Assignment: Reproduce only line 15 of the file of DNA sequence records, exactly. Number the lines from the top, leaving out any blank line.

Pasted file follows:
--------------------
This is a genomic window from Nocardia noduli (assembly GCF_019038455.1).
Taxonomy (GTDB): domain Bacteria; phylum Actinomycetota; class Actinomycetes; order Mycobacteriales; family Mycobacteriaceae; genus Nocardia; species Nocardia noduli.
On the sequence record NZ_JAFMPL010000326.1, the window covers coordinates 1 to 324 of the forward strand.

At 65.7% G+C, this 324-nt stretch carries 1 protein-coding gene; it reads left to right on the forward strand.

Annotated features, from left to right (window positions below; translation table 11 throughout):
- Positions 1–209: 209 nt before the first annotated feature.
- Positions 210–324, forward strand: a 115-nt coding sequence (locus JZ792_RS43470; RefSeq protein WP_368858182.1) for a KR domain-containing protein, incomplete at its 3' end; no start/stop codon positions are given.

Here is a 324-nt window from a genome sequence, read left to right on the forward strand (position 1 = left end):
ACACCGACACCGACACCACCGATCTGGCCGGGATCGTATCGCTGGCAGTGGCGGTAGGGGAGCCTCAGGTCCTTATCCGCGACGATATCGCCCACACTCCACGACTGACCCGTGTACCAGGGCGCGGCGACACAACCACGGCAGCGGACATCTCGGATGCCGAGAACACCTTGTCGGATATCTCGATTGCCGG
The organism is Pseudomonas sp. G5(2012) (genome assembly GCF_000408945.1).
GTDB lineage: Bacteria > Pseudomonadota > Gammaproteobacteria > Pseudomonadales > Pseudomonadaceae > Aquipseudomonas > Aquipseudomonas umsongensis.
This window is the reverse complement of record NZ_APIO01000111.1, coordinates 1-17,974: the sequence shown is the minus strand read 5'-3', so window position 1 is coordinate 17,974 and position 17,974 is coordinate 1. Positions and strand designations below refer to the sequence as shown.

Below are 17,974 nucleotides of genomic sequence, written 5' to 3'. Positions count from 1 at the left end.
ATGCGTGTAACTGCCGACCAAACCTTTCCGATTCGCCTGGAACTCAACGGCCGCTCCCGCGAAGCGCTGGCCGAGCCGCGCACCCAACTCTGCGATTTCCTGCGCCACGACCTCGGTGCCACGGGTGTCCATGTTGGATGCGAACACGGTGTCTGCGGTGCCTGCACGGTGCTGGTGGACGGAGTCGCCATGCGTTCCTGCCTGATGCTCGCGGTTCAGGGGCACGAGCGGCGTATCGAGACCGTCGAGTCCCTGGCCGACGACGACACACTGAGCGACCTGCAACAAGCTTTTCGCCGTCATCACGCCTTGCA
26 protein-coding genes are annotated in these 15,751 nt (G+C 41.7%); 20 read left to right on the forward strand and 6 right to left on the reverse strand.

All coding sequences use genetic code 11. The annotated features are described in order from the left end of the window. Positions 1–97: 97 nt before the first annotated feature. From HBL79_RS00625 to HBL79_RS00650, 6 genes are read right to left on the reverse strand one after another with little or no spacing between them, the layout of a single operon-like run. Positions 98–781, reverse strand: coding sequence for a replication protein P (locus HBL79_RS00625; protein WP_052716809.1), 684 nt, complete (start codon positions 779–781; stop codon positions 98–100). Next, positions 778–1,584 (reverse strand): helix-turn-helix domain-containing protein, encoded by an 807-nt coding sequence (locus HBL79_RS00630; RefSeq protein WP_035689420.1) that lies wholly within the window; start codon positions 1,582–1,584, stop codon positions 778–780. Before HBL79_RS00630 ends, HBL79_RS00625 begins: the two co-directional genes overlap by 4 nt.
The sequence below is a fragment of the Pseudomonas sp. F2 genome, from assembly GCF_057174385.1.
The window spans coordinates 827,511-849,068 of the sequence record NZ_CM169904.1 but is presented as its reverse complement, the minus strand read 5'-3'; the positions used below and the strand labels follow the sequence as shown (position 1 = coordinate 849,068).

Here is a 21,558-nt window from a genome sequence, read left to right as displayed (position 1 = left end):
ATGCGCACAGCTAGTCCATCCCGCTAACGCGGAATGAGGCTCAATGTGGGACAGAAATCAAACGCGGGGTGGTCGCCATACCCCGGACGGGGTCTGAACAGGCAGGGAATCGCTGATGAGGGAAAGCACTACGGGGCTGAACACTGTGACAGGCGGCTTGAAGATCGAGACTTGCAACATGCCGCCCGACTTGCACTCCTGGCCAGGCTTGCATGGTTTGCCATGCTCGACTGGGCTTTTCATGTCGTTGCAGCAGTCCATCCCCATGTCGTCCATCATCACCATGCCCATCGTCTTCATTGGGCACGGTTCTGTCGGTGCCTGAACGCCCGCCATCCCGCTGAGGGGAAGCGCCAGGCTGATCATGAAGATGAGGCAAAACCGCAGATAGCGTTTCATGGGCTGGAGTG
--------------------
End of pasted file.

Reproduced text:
26 protein-coding genes are annotated in these 15,751 nt (G+C 41.7%); 20 read left to right on the forward strand and 6 right to left on the reverse strand.